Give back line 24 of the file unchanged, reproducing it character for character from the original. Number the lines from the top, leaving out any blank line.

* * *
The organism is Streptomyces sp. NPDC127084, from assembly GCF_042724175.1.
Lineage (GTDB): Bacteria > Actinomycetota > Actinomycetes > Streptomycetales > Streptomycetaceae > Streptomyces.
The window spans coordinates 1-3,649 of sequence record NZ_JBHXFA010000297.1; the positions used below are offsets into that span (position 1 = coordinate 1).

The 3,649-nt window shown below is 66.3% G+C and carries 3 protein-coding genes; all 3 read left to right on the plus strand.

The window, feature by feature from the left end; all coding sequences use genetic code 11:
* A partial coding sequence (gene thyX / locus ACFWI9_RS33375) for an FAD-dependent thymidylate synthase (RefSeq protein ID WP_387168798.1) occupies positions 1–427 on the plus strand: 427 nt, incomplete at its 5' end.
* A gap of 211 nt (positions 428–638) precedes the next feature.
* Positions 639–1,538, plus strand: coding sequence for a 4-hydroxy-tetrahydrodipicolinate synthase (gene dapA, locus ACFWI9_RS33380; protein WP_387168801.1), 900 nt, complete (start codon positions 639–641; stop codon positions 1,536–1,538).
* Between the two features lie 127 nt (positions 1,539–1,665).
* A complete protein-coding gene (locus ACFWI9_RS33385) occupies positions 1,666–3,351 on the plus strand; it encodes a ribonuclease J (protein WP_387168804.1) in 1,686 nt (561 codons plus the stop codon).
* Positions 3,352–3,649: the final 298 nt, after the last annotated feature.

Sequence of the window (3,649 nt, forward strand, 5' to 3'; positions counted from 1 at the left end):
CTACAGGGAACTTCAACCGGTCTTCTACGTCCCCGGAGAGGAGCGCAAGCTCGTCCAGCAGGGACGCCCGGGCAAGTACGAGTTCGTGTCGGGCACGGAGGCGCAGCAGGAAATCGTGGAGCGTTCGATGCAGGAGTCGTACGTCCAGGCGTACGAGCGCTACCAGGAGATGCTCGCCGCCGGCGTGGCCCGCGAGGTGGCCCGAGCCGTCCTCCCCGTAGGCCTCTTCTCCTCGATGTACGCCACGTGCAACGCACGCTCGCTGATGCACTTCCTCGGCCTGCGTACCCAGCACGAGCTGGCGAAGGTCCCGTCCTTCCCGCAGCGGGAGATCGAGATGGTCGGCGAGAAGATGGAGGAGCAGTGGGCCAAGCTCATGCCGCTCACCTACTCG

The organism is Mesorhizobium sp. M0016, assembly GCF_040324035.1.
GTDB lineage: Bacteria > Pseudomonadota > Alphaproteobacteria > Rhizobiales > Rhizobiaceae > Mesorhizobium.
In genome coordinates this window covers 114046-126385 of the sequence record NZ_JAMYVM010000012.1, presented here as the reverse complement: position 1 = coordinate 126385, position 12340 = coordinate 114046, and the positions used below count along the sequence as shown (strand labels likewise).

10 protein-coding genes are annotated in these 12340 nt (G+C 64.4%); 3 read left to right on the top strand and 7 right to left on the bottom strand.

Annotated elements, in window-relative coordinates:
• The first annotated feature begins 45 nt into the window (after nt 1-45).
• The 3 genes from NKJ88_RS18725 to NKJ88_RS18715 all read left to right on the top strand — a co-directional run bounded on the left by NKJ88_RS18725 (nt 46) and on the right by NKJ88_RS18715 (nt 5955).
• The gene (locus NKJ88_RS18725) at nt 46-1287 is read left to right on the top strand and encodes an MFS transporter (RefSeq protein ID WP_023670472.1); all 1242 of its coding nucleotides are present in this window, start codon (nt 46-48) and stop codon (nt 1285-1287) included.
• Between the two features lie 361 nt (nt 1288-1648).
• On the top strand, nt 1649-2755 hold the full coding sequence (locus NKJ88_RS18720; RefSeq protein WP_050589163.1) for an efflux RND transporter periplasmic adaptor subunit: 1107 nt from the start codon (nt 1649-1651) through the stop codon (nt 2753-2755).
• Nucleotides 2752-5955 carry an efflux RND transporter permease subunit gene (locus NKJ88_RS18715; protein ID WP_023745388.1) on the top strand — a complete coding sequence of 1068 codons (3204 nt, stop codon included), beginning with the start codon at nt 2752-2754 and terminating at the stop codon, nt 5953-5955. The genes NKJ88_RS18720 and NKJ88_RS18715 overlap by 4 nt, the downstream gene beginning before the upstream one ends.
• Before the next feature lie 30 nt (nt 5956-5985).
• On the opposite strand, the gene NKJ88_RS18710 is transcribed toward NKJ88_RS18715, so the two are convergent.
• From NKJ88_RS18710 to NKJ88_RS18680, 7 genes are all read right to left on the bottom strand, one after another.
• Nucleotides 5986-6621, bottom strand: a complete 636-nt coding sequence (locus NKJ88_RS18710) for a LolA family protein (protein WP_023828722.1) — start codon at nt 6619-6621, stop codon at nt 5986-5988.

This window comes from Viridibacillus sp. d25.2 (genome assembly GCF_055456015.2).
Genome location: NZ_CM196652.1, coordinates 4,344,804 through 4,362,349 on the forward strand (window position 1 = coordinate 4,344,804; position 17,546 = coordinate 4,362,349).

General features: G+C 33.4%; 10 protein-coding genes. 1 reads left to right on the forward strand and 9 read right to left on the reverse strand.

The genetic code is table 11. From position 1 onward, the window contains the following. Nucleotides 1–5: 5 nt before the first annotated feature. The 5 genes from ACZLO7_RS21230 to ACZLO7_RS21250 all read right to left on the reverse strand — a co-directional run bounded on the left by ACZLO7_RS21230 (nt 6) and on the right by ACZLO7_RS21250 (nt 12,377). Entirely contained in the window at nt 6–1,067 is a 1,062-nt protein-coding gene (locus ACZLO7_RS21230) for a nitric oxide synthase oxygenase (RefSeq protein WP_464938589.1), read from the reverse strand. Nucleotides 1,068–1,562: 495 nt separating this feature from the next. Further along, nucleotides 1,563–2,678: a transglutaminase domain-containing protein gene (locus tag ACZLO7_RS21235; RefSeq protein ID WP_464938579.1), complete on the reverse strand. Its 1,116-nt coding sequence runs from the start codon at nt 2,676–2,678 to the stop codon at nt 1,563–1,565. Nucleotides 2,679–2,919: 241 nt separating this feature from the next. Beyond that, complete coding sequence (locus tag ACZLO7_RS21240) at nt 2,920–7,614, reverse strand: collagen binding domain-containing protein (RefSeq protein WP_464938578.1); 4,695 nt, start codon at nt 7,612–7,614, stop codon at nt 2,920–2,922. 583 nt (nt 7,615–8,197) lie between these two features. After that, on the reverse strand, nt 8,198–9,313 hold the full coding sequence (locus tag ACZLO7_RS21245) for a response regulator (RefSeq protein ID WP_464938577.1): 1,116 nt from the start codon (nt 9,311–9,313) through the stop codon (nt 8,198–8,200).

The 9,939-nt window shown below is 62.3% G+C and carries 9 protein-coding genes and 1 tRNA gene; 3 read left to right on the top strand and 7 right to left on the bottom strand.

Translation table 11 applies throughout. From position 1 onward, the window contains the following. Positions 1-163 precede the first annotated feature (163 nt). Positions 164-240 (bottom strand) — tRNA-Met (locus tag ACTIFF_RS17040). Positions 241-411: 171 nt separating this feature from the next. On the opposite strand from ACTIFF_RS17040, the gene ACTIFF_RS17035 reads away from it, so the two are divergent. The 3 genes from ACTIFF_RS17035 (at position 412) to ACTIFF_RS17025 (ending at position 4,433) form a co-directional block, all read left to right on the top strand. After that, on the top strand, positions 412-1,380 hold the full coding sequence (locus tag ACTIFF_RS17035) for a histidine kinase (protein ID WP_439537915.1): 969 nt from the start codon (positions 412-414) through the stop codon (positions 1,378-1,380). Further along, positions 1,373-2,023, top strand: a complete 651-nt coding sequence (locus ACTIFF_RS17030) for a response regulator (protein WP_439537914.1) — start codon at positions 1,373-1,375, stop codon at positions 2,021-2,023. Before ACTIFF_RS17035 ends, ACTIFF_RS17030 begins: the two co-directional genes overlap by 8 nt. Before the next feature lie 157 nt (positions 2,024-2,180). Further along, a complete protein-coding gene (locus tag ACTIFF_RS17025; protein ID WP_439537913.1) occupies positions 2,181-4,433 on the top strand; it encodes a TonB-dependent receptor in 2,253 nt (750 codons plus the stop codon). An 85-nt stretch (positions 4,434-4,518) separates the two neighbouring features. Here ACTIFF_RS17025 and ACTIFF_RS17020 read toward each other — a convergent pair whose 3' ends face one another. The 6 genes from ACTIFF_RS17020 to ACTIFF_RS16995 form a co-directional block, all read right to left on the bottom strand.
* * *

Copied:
• Nucleotides 2752-5955 carry an efflux RND transporter permease subunit gene (locus NKJ88_RS18715; protein ID WP_023745388.1) on the top strand — a complete coding sequence of 1068 codons (3204 nt, stop codon included), beginning with the start codon at nt 2752-2754 and terminating at the stop codon, nt 5953-5955. The genes NKJ88_RS18720 and NKJ88_RS18715 overlap by 4 nt, the downstream gene beginning before the upstream one ends.